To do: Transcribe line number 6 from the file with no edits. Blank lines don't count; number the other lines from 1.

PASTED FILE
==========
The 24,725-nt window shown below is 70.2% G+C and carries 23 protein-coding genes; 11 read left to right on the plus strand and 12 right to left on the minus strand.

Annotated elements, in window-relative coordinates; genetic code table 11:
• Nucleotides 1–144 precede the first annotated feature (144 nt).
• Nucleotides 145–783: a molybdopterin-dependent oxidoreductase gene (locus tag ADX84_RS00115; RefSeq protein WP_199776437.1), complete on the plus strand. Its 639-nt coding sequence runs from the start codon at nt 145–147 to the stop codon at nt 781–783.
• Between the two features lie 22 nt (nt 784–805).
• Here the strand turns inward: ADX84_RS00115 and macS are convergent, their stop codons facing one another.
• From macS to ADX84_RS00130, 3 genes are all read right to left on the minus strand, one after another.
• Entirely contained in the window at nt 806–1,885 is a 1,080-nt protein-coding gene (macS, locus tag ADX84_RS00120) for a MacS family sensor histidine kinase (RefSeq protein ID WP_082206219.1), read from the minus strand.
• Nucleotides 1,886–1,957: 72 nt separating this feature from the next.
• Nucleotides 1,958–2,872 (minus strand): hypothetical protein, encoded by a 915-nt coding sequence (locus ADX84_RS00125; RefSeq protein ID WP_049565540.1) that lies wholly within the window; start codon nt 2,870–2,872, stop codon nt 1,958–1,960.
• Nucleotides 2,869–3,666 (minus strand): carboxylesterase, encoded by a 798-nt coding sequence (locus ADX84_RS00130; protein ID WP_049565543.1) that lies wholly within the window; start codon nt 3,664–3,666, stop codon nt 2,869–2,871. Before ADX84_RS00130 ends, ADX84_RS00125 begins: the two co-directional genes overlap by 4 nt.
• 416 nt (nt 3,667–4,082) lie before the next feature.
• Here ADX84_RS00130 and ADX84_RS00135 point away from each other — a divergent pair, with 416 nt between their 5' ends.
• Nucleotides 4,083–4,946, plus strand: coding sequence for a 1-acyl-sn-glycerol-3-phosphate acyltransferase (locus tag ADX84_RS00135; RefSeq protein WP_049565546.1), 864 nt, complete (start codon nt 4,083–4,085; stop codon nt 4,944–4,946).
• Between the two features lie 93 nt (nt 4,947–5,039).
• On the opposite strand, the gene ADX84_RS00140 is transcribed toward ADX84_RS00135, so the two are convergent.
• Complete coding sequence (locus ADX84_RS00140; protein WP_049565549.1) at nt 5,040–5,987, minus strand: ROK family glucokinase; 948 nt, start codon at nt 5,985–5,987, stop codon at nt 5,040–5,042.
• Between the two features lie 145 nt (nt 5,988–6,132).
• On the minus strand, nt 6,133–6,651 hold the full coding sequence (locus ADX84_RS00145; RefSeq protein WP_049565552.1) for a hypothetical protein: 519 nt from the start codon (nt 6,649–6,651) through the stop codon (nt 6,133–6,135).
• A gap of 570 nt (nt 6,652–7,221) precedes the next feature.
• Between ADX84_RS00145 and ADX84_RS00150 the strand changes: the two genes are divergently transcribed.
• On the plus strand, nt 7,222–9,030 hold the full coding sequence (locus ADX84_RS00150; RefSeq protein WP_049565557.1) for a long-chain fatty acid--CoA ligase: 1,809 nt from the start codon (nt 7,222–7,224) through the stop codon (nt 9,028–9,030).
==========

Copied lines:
• Here the strand turns inward: ADX84_RS00115 and macS are convergent, their stop codons facing one another.